From Harlem to Washington, domestically and abroad, America's history is heavily defined by African American people and culture. The slave economy leading to the most lethal war in US history; the progress and subsequent regression of the reconstruction era leading to decades of radical political and social development: There isn't a period since modern America's conception that hasn't been impacted by Black men and women.
It's nearly impossible to contextualize our modern culture and politics without first learning about just a few of these great leaders and vital moments. Discover something new or broaden your understandings with these African American history books.
Twelve Years a Slave
Leading to the award-winning film of the same name, Solomon Northup's memoir is chilling to read. Northup was born a free man in New York, but was drugged and kidnapped in the nation's capital, sold into slavery on a cotton plantation in Louisiana for 12 years. Once free, he attempted a lawsuit against the slave traders in Washington, but was unable to provide his own testimony as a black man during the time. The book details a time that would catapult him into activism for the rest of his life, giving lectures in favor of abolition and aiding in the Underground Railroad.
African American Medicine in Washington, D.C.
African American men and women were a major part of the Civil War. Some, like the members of the 54th Massachusetts Regiment, joined the Union and fought for their own freedom. Others served in an equally crucial manner, as the defense of the nation's capital meant increased need for surgeons, doctors, and nurses to heal the wounded and sick. Initially establishing infrastructure to treat African American soldiers, some of the oldest healthcare institutions in the country arose from the efforts of these workers during the Civil War. Heather Butts recounts the efforts of extraordinary individuals, like surgeon Alexander T. Augusta, and the assistance of Black nurses and doctors who cared ably for their own.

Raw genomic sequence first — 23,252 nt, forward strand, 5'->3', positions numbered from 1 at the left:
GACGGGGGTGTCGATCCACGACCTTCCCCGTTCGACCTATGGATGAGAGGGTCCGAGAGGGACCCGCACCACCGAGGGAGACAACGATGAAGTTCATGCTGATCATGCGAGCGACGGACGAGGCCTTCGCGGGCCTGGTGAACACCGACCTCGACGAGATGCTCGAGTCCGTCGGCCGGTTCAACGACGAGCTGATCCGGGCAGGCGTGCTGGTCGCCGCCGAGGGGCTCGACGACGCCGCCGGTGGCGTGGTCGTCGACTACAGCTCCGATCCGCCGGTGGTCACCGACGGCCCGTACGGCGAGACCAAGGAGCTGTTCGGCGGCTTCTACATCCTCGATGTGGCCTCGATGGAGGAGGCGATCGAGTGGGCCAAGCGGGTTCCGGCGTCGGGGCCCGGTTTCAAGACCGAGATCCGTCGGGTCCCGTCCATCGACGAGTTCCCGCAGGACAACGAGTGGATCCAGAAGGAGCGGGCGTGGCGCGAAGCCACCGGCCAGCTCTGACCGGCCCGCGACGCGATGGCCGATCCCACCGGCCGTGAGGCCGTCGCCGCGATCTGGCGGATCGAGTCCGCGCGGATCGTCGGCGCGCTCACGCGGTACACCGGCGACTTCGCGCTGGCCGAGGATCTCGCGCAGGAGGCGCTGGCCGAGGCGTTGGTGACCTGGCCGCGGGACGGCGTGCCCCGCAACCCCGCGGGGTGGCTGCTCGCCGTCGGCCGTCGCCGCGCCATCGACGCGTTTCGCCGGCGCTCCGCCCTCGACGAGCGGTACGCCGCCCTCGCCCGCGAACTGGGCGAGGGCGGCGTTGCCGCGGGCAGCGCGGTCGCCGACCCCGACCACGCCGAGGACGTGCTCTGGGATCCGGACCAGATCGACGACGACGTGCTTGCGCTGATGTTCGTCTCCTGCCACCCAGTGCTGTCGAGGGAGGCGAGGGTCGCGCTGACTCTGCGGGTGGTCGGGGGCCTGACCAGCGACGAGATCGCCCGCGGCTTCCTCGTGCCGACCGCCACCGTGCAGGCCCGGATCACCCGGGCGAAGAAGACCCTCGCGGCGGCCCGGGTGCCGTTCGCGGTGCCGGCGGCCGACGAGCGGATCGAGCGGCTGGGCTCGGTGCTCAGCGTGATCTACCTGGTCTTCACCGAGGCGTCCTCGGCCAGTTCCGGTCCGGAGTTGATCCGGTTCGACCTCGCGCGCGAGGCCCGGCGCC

Up from Slavery
Booker T. Washington was a highly influential thinker during and after the Reconstruction Era. A subject of both praise and criticism for his "Atlanta Compromise" speech, which sparked a movement seeking to appease Southern white lawmakers, Washington's autobiography depicts the caution of a former slave rooted in the desire to retain newfound freedoms.
Washington foresaw that increases in social tensions over African American rights in southern states could lead to legal retaliation. As Jim Crow laws spread across the nation, Washington strove to, at least, maintain the small liberties won for Black people after the Civil War. In Up From Slavery, he recounts his own life experience, from being born into slavery to his leadership of the Tuskegee Institute, as an example of the type of achievement possible via bootstrapping. Controversial even at the time, Washington's views nonetheless offer a viewpoint into the experience of a certain class of Black Americans in the second half of the 19th century.
Black Reconstruction in America
W.E.B. Dubois was the first African American to earn his doctorate from Harvard, going on to work at Atlanta University as a sociology, economics, and history professor. Black Reconstruction in America is a detailed look at African American society and politics in the 20 years following the Civil War. Emphasizing the struggle to make progress with the start of Jim Crow-era policies, Du Bois's research and insight contextualize America's foot-dragging nearly a century later, delivering a crucial foundation for what would eventually become the civil rights movement.